Notes and Comment Blog

Our short and pithy observations on the passing scene as it relates to the mission of Butterflies and Wheels. Woolly-headed or razor-sharp comments in the media, anti-rationalist rhetoric in books or magazines or overheard on the bus, it’s all grist to our mill. And sometimes we will hold forth on the basis of no inspiration at all beyond what happens to occur to us.


It’s like encouraging a mosquito

Aug 5th, 2010 6:28 pm | By

Paul Sims watched Stephen Green on Channel 4′s 4Thought.tv the other day, so you won’t have to. 4Thought.tv is Channel 4′s version of the ever-laughable Deepity for the Day on BBC Radio 4. Stephen Green was srsly good, apparently. His Thought was about that there HoMoSeckShuality and why he thinks it should be put a stop to. Paul Sims collected some extracts, which is way helpful of him.

Homosexuals can never be one flesh, so they have to press into, like, sexual duty parts of the body that aren’t designed for that.

I think Stephen Green has been overthinking this. I think he has been having smutty thoughts.

In 30 years our dying civilisation is going to be taken over by a stronger one and the obvious candidate is Islam and the gays aren’t going to like it much living under that system.

So – um – let’s get rid of them all now before that happens, and then they won’t have to worry about not liking it much living under that system, because they’ll all be gone.

But srsly. Why are people giving Stephen Green air time? It’s like giving Bill Donohue air time. It’s like giving mildew a plate of food in your kitchen. It’s a mistake.



Wall? What wall? Do you see a wall?

Aug 4th, 2010 6:28 pm | By

Karl Giberson and Lawrence Krauss seem to see things differently. (Now there’s a surprise.) Giberson tells us that science and religion aren’t in tension at all at all.

A religious scientist functions routinely as a scientist in the lab, perhaps looking for the gene that causes hyperbole. While they are engaged in this search they believe that God is the creator. On regular occasions this scientist goes to church, where he or she sings hymns, listens to sermons, volunteers at the soup kitchen, takes communion, and puts money in the offering plate, all the while believing that the scientific picture of the world is accurate. Occasionally this religious scientist may even daydream about finding that gene for hyperbole while listening to the sermon. At no time do the co-existing mindsets conflict or create cognitive dissonance.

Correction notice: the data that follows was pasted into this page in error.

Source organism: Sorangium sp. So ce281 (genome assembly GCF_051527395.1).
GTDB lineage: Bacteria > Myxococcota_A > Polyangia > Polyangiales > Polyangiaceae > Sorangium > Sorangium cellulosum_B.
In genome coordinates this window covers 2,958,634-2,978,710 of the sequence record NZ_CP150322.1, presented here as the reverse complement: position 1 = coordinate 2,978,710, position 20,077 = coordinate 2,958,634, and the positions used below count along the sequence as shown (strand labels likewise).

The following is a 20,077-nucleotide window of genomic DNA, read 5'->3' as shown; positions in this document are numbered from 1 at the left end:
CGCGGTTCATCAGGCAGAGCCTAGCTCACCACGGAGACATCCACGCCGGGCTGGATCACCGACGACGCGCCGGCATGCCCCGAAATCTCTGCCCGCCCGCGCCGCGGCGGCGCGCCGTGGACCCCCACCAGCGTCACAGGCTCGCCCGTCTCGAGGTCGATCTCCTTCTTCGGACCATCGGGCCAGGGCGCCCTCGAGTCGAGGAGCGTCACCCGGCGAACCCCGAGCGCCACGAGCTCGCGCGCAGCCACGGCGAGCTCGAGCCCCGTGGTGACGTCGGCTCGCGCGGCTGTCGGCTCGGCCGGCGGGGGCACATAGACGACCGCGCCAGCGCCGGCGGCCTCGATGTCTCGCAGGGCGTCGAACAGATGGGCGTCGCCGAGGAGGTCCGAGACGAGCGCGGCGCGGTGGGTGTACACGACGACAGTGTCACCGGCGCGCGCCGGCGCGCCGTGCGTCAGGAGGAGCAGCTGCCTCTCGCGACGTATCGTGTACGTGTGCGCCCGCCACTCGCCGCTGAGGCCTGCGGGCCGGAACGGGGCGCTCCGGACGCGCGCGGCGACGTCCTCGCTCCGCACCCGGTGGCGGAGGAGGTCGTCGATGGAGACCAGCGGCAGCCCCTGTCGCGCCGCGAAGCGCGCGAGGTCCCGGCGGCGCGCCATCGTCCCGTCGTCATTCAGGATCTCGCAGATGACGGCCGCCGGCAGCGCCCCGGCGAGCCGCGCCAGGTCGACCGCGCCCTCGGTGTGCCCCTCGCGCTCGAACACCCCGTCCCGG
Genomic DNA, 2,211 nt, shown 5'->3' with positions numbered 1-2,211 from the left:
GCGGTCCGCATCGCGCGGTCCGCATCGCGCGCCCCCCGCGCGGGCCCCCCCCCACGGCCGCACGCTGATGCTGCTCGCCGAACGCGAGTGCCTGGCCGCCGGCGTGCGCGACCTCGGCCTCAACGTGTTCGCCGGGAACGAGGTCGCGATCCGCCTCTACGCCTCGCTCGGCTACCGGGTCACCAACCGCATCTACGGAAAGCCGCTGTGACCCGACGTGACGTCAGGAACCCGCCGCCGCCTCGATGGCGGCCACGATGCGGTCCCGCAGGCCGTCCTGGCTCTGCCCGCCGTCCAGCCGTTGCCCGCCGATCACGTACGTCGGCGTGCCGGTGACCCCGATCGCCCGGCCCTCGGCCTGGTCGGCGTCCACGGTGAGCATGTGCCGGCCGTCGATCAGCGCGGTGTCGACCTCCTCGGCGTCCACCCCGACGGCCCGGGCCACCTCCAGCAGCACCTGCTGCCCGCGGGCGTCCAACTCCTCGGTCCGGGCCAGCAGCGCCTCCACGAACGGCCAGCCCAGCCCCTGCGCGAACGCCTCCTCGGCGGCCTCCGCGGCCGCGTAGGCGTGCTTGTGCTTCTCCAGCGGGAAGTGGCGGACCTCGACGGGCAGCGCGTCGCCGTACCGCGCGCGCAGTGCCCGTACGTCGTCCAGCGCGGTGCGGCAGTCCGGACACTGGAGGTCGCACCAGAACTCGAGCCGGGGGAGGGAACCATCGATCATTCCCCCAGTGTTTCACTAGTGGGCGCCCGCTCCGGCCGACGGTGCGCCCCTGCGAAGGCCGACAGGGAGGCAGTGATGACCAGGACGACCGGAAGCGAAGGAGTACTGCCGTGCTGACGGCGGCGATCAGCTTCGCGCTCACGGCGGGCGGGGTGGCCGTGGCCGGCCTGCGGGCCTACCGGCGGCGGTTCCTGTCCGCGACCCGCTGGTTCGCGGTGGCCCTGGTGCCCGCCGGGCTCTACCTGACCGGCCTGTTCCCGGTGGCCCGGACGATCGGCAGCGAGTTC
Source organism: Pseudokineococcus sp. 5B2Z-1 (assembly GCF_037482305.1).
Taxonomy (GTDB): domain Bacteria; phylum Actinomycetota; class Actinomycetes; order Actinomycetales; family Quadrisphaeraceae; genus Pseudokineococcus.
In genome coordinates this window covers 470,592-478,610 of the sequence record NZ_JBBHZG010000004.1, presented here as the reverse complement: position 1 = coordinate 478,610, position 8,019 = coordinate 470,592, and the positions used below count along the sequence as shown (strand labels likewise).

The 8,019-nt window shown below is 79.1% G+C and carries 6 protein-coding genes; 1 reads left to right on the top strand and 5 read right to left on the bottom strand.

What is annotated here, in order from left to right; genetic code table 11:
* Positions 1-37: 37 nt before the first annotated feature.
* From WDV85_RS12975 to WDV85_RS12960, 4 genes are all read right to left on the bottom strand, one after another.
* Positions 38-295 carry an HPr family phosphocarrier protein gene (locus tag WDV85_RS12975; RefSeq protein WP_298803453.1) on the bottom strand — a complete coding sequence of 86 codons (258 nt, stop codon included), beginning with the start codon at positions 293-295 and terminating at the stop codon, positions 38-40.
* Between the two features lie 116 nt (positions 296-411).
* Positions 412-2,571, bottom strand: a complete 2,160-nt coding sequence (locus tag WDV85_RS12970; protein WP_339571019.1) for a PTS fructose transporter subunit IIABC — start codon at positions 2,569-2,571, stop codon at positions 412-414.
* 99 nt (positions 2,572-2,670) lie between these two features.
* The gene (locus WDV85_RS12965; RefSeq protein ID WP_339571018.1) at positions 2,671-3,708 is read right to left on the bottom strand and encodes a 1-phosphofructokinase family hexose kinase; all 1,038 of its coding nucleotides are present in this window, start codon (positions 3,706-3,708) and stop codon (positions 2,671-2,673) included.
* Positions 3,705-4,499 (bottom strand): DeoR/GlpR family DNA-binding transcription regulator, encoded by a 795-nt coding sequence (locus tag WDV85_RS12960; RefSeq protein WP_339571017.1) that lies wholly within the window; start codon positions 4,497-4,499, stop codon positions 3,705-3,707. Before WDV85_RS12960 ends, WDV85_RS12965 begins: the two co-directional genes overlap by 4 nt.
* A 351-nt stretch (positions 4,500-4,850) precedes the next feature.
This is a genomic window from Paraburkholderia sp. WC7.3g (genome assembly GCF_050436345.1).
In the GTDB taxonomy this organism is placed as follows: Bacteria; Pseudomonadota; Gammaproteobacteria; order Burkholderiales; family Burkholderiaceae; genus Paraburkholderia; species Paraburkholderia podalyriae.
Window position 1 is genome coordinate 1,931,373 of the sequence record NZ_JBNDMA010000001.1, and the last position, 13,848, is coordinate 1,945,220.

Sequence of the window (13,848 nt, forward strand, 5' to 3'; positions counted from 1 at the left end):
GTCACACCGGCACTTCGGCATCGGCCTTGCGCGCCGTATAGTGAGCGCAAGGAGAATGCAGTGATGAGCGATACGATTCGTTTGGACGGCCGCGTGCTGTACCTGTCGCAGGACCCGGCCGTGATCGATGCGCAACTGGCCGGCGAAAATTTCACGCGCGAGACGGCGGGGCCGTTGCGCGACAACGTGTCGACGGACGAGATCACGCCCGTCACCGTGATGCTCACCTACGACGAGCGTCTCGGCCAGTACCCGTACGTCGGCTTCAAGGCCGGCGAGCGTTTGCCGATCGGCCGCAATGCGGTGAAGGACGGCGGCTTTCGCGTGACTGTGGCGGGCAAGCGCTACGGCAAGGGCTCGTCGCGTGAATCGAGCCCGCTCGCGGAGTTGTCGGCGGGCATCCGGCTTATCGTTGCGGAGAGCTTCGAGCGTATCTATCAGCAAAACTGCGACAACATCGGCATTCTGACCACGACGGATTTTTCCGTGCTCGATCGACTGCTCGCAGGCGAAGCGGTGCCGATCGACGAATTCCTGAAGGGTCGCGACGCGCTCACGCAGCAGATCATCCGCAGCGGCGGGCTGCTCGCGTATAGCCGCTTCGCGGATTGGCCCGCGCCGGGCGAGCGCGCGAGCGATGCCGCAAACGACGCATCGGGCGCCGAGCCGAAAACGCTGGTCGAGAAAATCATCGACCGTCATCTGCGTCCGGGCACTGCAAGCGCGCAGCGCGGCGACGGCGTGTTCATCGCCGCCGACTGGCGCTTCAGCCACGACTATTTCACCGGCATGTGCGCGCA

Well one, he doesn’t know that. He doesn’t know that about any religious scientist other than himself, and he may not know it about himself. He could be kidding himself, or forgetting, or exaggerating. And two, if the co-existing mindsets never conflict or create cognitive dissonance, then that’s a sign that the religious scientist is not thinking properly. They should conflict or create cognitive dissonance. One of them is based on evidence and inference, and the other is based on just Believing. The second is inferior to the first.

Krauss highlights this:

Consider the results of a 2009 Pew Survey: 31 percent of U.S. adults believe “humans and other living things have existed in their present form since the beginning of time.” (So much for dogs, horses or H1N1 flu.) The survey’s most enlightening aspect was its categorization of responses by levels of religious activity, which suggests that the most devout are on average least willing to accept the evidence of reality.

You see? That is cognitive dissonance, the very thing that Giberson said “the religious scientist” simply doesn’t have. Being unwilling to accept the evidence of reality is that tension. Giberson of course means that in practice he walls the two off from each other, and he does accept the evidence of reality when he’s Doing Science. But he also means that he (and others like him) simply never notice the wall. Well if they don’t they should, and Giberson can’t know that none of them do in any case.



Lawrence Krauss on the familiar taboo

Aug 4th, 2010 5:47 pm | By

Lawrence Krauss notes that the NSF does a survey on US science literacy, and always finds that adults in the US tend to say “No! I won’t believe that!” when asked about evolution and the big bang. Until this year, when the NSF fiddled the survey.

the National Science Board, which oversees the foundation, chose to leave the section that discussed these issues out of the 2010 edition, claiming the questions were “flawed indicators of scientific knowledge because responses conflated knowledge and beliefs.” In short, if their religious beliefs require respondents to discard scientific facts, the board doesn’t think it appropriate to expose that truth.

A 2009 Pew survey found that “the most devout are on average least willing to accept the evidence of reality.” Which is the opposite of the “science and religion are compatible” dogma that we’re all supposed to “accept” for no very convincing reason.